In reading this description of the unromantic attributes of a modern mail-clad vessel, some of our readers will probably deplore the entire disappearance of the poetry, hitherto associated with the navy, and may perhaps be reminded of Byron's lines :
“She walks the waters like a thing of life,
and then turn somewhat deprecatingly to that most graphic account of the Monitor as “a Yankee cheese-box on a raft,” which is said to give a better idea of her appearance than any of the engravings which have been published. In our own armour-clad vessels, the æsthetic element has not hitherto been sacrificed to so great an extent; but Captain Coles's cupola ships which are in progress will closely accord with the American type.
The questions dealt with in the pamphlet relate to the quality of iron most suitable for armour-plates, and the laws of resistance of such plates to projectiles, as determining the conditions under which they should be applied in naval construction.
Of the three materials, cast iron, wrought iron, and steel, the first is manifestly defective in all the qualities requisite; but the choice between the other two is more difficult. Tenacity, or cohesive force and toughness, or capability of yielding to a blow without fracture, are pointed out as the qualities most desirable. The tenacity of steel is twice as great as that of wrought iron; but Mr. Fairbairn implies that in the trials with ordnance it has proved inferior, even when so soft as to contain only 0.25 per cent. of carbon. If this be the case, our French rivals have made a mistake in clothing La Gloire with steel-faced plates.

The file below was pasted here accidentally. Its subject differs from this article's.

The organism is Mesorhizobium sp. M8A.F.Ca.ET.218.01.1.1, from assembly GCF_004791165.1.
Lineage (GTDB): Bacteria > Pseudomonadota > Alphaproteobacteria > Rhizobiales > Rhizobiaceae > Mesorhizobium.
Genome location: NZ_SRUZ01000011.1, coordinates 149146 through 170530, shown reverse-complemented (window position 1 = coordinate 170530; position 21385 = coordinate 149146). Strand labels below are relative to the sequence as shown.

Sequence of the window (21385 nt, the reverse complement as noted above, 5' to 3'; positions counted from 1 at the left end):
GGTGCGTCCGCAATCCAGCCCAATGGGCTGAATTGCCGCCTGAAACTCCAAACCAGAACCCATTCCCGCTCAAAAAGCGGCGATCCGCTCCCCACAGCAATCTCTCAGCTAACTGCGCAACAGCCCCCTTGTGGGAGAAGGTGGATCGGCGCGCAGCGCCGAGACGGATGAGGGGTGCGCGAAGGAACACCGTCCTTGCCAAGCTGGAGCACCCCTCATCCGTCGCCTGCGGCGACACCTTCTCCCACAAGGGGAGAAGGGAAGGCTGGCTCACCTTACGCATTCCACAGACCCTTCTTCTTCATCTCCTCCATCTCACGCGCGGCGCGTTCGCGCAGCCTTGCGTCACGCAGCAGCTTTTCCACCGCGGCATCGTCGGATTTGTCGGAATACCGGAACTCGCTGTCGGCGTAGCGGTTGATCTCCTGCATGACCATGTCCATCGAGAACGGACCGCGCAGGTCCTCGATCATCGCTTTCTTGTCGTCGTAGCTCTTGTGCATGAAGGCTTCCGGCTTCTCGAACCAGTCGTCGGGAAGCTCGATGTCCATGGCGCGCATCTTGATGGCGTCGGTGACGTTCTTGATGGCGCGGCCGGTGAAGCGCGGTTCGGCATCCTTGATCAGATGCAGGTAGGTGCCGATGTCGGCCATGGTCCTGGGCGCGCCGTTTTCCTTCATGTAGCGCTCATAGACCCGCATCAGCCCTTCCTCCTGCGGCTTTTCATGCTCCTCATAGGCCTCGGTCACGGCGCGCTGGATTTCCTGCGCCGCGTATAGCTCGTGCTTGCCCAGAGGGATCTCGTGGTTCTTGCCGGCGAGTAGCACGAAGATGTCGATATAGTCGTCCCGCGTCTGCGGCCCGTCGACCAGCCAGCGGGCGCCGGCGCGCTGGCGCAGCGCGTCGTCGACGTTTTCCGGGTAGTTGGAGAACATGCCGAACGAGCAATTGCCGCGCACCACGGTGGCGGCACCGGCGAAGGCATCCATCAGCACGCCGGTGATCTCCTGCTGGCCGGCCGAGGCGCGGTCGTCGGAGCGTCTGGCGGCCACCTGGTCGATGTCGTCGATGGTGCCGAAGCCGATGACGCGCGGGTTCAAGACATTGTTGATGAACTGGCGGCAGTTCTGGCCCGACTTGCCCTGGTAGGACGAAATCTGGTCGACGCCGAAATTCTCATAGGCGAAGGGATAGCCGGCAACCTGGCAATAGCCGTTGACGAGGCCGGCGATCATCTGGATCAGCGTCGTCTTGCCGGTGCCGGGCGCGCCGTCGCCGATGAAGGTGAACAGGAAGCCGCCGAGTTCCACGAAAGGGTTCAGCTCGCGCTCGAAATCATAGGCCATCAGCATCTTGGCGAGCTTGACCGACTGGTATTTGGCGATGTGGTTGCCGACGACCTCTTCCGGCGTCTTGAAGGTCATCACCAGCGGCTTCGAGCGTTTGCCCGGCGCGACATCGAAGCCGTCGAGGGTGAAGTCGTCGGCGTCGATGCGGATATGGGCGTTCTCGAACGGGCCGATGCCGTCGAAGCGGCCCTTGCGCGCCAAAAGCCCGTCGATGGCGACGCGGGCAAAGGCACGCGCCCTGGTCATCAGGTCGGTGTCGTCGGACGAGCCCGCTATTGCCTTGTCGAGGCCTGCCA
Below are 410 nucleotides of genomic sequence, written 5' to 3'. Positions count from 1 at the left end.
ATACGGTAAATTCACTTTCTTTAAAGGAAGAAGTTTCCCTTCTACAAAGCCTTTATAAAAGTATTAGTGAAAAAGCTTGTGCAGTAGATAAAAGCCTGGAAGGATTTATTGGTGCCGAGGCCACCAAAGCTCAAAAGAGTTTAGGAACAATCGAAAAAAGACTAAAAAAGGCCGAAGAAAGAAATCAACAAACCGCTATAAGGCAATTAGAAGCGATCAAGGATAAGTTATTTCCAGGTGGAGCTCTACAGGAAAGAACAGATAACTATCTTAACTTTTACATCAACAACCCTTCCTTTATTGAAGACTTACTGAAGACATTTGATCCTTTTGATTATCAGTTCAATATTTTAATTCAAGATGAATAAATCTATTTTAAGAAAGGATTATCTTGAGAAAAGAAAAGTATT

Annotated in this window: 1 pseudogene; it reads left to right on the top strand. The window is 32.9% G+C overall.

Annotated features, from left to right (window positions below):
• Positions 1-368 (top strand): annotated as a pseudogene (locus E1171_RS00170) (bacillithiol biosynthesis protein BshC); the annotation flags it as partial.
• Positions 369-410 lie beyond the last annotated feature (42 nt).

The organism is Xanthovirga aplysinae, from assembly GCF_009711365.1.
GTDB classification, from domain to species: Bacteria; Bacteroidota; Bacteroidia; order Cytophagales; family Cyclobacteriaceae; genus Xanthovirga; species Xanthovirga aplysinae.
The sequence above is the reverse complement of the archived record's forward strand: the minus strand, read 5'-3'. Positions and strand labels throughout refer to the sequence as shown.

It is interesting to remark, that chemistry has aided the engineer in this inquiry, the absence of carbon being one of the most available indications of the value of an armour-plate. The data which Mr. Fairbairn quotes show also that the most minute excess in the proportions of sulphur, phosphorus, and silicon, in Dr. Percy's analyses, correspond exactly with deteriorations of strength in his own experiments on the same plates, and with inferiority in resistance to projectiles in the trials at Shoeburyness. The purer the iron, therefore, the greater its value for defence. This result might have been anticipated, but it is none the less interesting to find it clearly demonstrated in independent researches.
In defensive constructions the engineer has to comply with entirely new laws of resistance. Hitherto he has almost universally dealt with slowlyapplied forces, which it was convenient to regard as dead (or statical) pressure. But projectiles have a velocity of 1,100 to 2,000 feet per second, and inflict an injury wholly incommensurable with the statical resistance of the plates. Statical forces acting for an indefinite period are regulated by one law; sudden and almost instantaneous impact, by an entirely different one. It is in consequence of a misconception on this point that much of the discrepancy of opinion on the subject of iron armour has arisen. And an adequate return will have been made to engineers for the service they have rendered to naval construction if it induces them to pay more attention to the dynamic resistance of materials. It will lead to the explanation of many catastrophes (boiler explosions and the fracture of the Hartley Colliery beam, for example) which have been considered almost inexplicable. And war will thus have nourished the arts anew, and yielded fruits of peace.